sports car clubs can be found using the track for this

gymkhana races. The old Powell Speedway has even

hosted the 105-mile Ohio State Championship Bicycle

Race. It has been a test track and used for numerous TV

commercials and advertisements.

As use of the race track began to diminish, we concen-

trated on picnics and catering. Powell Pancake Day is one

of our favorites as so many of the area people join in to do

a good job, have fun and raise money for the Powell-

Liberty Historical Society. We hear many interesting

stories from the older locals. One gentleman, reminiscing,

said when he was a boy he raced his horse on the dirt

track and boasted of coming in second, but then added,

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[page 19]

[corresponds to labeled page 19 of Powell's Golden Days, June 1997]


"there were only two horses in the event." Another area

man pointed out the location in the barn where he

received first prize in a second-grade art exhibit.

Over the years we have had many memorable events.

During one birthday celebration, Grand Ol Opry's

"Minnie Pearl" and Troupe entertained. An international

company, entertaining a group of businessmen from

Japan, requested a farm family meal. The old barn has

hosted numerous celebrity theme parties and several

honoring the late Ohio State University Coach Woody

Hayes. We even had a helicopter land in our yard during a

storn with none other than Joel Douglas, son of Kirk

Douglas, on board who was in Ohio searching for movie

sites. One company hosted visitors from more than 80

countries. There have been church services, Easter egg

hunts, wedding receptions, dog shows and auctions (plus

our valued regulars who visit every year). Murphy's Party

Barn is still owned and operated by members of the

Murphy family.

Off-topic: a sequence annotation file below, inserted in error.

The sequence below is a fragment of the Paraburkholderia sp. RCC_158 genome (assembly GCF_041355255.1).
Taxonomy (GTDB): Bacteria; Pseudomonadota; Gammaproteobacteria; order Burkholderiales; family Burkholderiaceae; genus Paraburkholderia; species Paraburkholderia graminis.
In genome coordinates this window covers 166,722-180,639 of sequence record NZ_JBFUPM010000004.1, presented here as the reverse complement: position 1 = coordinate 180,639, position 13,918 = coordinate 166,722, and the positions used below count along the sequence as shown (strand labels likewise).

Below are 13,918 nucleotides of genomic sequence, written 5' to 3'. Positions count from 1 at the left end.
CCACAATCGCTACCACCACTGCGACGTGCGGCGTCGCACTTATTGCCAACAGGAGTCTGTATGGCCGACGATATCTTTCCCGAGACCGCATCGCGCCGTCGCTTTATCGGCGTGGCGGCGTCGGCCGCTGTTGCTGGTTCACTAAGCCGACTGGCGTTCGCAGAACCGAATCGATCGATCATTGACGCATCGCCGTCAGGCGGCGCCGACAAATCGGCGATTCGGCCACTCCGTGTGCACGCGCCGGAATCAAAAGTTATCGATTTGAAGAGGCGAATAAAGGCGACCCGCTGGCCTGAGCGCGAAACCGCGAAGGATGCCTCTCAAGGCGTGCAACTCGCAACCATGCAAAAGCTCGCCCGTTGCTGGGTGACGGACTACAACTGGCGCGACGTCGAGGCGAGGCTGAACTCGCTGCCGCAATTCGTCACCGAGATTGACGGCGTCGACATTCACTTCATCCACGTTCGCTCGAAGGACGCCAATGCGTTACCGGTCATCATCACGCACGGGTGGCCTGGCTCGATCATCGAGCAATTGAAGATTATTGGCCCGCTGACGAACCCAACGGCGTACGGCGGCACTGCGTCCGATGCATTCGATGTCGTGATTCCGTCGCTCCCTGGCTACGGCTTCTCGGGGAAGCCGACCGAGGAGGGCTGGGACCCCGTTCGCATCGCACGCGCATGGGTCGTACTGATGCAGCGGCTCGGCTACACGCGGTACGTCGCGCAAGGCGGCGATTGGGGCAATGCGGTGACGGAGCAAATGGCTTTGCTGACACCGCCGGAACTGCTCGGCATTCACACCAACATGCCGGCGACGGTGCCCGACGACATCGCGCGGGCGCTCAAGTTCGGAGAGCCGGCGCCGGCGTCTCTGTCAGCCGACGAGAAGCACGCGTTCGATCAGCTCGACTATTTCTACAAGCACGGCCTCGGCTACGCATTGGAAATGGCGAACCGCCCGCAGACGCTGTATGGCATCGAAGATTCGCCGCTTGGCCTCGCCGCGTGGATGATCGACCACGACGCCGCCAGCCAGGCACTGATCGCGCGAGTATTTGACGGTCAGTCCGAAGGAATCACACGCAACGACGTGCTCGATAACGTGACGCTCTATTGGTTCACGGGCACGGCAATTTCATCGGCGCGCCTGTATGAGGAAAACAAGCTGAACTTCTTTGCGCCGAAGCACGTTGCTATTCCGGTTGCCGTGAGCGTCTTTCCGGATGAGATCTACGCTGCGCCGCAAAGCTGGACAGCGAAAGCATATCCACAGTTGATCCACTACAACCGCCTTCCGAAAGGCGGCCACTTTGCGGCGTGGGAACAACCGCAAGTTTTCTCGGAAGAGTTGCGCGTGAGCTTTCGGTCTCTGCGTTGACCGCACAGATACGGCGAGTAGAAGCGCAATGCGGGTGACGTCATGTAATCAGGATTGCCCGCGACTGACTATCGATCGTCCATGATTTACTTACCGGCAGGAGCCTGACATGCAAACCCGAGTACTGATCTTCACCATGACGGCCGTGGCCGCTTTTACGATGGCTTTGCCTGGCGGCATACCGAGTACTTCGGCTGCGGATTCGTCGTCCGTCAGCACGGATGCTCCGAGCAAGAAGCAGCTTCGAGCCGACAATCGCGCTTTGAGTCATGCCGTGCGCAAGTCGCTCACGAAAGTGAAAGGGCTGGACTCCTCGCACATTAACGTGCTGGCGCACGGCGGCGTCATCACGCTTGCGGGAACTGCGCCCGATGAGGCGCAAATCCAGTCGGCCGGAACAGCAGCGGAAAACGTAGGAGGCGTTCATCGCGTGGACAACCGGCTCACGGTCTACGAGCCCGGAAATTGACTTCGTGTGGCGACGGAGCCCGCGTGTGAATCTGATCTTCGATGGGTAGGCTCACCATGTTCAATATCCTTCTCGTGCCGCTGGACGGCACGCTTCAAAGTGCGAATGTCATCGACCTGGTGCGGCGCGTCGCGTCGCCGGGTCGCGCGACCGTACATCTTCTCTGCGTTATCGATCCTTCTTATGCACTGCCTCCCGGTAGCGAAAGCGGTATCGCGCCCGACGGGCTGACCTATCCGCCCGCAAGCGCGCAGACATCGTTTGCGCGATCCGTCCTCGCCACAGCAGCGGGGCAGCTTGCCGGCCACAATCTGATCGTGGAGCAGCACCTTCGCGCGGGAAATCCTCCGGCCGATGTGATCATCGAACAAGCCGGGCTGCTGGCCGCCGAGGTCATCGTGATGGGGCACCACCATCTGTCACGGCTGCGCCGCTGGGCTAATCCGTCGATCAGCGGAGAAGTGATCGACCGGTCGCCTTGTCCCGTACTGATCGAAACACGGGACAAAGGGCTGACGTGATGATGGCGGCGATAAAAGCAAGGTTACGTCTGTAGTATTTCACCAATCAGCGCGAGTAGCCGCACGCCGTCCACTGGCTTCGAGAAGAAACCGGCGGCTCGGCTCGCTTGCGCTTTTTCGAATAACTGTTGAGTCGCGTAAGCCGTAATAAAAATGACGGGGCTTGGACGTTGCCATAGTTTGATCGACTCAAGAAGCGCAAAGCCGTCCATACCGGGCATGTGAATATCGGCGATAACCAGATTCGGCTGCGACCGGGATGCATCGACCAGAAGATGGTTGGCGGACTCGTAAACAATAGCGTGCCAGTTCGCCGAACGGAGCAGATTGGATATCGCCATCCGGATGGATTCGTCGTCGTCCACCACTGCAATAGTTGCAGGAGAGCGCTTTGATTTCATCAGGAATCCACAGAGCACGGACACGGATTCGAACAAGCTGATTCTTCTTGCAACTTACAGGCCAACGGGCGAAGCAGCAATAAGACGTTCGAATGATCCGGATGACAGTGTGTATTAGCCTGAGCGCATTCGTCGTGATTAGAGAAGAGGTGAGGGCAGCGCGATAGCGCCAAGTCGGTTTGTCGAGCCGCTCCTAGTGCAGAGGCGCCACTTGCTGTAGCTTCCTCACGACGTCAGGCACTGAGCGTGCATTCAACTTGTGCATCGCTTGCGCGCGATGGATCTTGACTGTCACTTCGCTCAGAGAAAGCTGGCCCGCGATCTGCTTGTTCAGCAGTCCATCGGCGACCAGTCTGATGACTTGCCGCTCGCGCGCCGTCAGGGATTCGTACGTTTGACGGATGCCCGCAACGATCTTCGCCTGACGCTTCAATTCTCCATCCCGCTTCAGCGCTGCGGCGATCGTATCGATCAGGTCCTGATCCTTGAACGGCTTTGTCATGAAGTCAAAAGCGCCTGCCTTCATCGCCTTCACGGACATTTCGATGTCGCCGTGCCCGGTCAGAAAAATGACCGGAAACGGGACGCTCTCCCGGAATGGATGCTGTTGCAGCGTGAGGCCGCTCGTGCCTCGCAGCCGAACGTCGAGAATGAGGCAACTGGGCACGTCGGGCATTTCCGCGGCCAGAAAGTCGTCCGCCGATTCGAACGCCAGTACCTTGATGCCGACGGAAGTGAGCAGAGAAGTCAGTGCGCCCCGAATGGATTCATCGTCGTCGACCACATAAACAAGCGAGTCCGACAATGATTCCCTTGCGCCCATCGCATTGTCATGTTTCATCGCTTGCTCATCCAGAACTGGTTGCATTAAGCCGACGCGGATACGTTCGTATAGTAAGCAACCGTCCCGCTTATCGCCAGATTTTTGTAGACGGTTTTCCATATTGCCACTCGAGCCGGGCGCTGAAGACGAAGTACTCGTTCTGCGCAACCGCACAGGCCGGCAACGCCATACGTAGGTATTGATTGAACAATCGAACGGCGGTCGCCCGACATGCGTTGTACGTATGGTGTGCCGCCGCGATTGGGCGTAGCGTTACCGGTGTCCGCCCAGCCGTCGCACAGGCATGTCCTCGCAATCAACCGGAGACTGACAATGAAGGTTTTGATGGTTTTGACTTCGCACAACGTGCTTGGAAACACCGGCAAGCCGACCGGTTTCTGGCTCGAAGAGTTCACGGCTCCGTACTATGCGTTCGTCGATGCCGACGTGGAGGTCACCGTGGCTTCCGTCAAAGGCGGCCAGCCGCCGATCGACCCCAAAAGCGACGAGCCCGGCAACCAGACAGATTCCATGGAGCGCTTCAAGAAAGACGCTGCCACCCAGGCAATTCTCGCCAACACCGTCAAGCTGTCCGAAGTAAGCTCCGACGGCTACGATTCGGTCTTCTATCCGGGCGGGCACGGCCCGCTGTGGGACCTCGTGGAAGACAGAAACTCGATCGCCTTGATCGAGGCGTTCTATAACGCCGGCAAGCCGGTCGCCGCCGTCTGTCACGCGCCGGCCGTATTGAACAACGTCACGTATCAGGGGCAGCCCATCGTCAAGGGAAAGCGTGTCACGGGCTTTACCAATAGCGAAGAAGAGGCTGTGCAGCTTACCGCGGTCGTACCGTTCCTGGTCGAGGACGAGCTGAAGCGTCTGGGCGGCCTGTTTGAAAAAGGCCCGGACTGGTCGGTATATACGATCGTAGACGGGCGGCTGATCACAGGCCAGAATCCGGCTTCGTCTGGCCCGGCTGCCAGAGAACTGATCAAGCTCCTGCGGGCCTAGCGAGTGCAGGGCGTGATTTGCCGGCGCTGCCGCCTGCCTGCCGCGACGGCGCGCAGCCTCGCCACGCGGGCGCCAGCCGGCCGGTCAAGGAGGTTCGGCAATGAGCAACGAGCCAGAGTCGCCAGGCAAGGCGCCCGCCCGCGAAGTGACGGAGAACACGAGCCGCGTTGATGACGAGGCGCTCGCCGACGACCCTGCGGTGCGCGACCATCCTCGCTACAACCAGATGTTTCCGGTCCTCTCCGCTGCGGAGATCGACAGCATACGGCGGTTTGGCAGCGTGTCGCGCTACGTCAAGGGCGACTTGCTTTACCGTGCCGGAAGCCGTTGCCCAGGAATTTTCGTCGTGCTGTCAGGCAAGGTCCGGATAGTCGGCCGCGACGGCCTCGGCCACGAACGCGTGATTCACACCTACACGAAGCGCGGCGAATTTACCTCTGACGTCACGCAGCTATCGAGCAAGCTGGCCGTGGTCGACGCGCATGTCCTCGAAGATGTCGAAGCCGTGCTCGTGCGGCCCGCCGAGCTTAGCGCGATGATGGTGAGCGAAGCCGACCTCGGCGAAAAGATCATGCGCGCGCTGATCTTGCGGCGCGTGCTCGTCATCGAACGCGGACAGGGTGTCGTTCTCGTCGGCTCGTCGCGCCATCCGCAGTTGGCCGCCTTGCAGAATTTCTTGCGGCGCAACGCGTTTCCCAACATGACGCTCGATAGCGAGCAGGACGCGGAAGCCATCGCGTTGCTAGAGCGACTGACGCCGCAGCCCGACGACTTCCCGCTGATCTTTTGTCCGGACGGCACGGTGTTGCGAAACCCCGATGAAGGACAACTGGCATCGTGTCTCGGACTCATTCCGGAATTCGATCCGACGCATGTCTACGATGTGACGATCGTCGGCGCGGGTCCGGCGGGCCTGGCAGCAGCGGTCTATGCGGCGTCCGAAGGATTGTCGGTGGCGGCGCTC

Willmoe Murphy is owner and operator of Murphy's Part

Barn and Picnic Grounds.

The way it was: 1947 by Louise Cornish

Powell was a peaceful, quiet village when it was

incorporated in 1947. Frank Bayles became our first

mayor. There were unpaved streets, no street lights and

very little traffic. The population was around 350, the

number you needed to incorporate. The houses on

Olentangy Street, mostly now businesses and antique

shops, were family homes with many children playing on

the sidewalks and in the streets. Children and teen-agers

enjoyed swimming at the Shawnee Hills Swimming Pool,

skating on the Scioto River and even on South Liberty

Street. Sledding on Powell Road was popular, too, but not

down the big hill! The young people attended school right

here in the village and walked East Olentangy Street,

crossed the clapboard bridge, and climbed the hill to the

brick school building. The school building was later torn

down and Powell Center located there.

March 11, 1947, voters of the new Union School

District--comprised of Hyatts, Powell and Orange

districts--voted upon a special $268,000 bond issue for

construction of a centralized high school. The present

schools would remain as elementary schools. On May 15

the union school bond issue failed by 29 votes. The vote

carried in all areas except Powell. The Powell Village vote

was 42 for, 137 against.

The Union Board resubmitted the levy Nov. 8, 1947,

and it again failed by a great margin in Powell. It seems

the Powell voters did not want to loose their local school.

Eventually it passed, but not in 1947.

Concern in Powell, and elsewhere, was for lack of

housing for the returning World War II veterans. Several

new homes were built in Powell, including houses ordered

from the Sears catalog to build yourself. According to the

Delaware Gazette (July 30, 1947), the average five-room

house cost $7,000 to $7,900.

Another concern was the shortage of many food items.

Rationing of food, gasoline, tires and shoes had just ended

but shortages remained. President Truman started a drive

Oct. 2, 1947, to get people to use less wheat, meat, poultry

and dairy products in order to free more grain for Europe.

President Truman said, "People can either support

conservation or resign themselves to a further spread of

communism in Europe." Truman stated that American

must not fail to help feed starving Europe, which had been

devastated by the war (Delaware Gazette, Oct. 2, 1947).

The Powell Methodist Church held a special Memorial

Day program. The "Memorial Flag Rites" honored

veterans. All servicemen and their families were invited to

attend this service including interested community

members. The program included vocal numbers and

instrumental music. The

Rev. Eldridge Holland, a

veteran of ETO in World

War II, and Lt. Col. H.H.

Gibson, veteran of the

Pacific area and the

occupational forces in

Japan, were speakers.